The staff is working hard, preparing for the lunchtime rush at Il Villaggio, where the owner, Ralph Magliocchetti, has put his heart and soul into the business for 42 years.
The pandemic forced a shutdown for months, and he lost his workforce -- many of whom haven't returned.
"These people find other jobs like Uber and GrubHub," Magliocchetti said. "They work whenever they want. They don't have to punch in or punch out."
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The family-run business includes a catering hall, which needs workers to run at optimal levels.
"The incentives are there," daughter and co-owner Angela Magliocchetti said. "I think the hours are too much for most people anymore."
They've posted jobs on websites -- jobs that were easy to fill pre-pandemic. But not any more.
"Normally when I would put an ad on Craigslist for a busboy or kitchen help, I would get at least 10 or 15 responses almost right away within a day or two," Angela Magliocchetti said. "The last ad I put on, I didn't even get one response."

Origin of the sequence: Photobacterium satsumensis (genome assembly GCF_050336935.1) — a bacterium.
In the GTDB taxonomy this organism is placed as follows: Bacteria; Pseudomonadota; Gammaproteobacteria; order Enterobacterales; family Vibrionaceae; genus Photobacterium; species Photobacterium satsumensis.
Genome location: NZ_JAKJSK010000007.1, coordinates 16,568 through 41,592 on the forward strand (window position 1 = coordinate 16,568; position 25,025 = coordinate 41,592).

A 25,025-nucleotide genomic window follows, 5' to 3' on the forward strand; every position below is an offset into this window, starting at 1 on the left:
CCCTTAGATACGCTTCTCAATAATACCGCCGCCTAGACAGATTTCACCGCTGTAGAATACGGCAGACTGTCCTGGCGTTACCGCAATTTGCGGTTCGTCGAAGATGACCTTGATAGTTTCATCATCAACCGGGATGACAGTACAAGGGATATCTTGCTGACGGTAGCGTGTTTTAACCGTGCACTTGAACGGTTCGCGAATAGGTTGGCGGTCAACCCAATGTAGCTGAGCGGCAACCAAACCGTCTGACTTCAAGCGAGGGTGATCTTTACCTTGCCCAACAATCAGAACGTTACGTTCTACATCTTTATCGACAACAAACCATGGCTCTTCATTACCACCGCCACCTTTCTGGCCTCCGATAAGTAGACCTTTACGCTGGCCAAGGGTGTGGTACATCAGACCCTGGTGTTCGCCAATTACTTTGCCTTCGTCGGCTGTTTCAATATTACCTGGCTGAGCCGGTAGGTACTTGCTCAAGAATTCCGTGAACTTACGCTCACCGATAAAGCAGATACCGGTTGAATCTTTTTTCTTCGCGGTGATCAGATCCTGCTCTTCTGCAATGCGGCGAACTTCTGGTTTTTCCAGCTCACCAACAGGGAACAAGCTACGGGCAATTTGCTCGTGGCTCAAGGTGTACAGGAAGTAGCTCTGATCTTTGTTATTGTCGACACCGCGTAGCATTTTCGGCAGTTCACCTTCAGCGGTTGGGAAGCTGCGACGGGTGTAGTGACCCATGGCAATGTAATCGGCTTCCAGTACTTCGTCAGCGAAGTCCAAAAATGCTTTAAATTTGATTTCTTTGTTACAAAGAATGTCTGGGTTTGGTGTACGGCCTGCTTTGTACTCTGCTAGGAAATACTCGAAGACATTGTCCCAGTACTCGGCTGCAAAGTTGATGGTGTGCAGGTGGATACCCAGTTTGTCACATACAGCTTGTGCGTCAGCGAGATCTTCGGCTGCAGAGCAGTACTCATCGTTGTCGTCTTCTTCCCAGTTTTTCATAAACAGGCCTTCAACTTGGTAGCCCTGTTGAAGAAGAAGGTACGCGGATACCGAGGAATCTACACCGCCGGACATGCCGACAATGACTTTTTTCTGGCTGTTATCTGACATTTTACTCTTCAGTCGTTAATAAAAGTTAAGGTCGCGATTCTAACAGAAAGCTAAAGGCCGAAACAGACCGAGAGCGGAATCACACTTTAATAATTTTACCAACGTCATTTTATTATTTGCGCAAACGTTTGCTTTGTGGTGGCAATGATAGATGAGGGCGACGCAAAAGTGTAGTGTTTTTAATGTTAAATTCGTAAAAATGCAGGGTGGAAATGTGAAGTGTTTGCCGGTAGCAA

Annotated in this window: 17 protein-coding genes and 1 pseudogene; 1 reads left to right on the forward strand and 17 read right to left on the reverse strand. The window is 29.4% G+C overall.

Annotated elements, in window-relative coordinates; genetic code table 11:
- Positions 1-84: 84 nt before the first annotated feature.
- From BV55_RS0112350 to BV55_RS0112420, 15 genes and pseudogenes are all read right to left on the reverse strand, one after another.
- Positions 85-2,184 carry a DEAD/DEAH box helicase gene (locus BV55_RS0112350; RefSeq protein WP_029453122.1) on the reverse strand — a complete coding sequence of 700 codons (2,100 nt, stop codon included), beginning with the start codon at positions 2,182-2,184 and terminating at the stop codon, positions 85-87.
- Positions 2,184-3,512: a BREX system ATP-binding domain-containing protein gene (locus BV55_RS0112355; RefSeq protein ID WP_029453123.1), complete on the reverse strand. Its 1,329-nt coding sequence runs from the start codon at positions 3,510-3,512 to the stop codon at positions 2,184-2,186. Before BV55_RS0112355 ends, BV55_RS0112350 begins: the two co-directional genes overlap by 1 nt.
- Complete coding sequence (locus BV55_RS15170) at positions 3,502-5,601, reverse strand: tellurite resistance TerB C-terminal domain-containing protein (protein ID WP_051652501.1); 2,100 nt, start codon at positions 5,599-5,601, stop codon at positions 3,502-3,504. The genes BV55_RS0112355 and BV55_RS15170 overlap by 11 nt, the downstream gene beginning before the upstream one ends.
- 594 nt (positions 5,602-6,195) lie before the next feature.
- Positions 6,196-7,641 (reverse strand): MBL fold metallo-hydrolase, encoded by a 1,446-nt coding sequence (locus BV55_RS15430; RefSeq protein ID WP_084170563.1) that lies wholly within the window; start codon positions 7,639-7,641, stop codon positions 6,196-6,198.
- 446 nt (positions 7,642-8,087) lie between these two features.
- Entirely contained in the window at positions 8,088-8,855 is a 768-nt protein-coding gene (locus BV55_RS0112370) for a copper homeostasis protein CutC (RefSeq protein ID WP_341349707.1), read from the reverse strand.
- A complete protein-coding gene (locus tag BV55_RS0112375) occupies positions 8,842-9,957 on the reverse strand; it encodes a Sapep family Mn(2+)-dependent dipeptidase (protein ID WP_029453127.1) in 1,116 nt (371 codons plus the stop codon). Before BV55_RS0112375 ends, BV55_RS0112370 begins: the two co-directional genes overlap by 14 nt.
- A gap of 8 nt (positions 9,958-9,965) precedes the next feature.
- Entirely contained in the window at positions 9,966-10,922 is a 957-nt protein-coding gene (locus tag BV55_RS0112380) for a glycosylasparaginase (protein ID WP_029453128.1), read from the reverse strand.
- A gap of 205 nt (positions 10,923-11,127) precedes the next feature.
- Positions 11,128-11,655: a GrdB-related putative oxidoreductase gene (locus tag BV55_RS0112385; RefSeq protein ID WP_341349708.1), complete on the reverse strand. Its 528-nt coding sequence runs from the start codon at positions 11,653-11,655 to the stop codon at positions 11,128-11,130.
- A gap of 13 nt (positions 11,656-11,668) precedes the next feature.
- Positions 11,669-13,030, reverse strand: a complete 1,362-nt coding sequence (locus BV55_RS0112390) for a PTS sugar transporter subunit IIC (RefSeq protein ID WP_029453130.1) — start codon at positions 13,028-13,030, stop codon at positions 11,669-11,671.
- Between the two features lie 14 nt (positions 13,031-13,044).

The believe of of the solutions to this problem is to allow more immigrants to come into the country on work visas, because they would be committed to doing jobs in the restaurant industry.
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Unemployment in New Jersey stands at 7.2%, with job growth in education, health services, leisure and hospitality, manufacturing, construction and financial services.
Restaurants, however, are still struggling to rebuild their staff even with higher wages and bonuses for current employees who recruit new workers.
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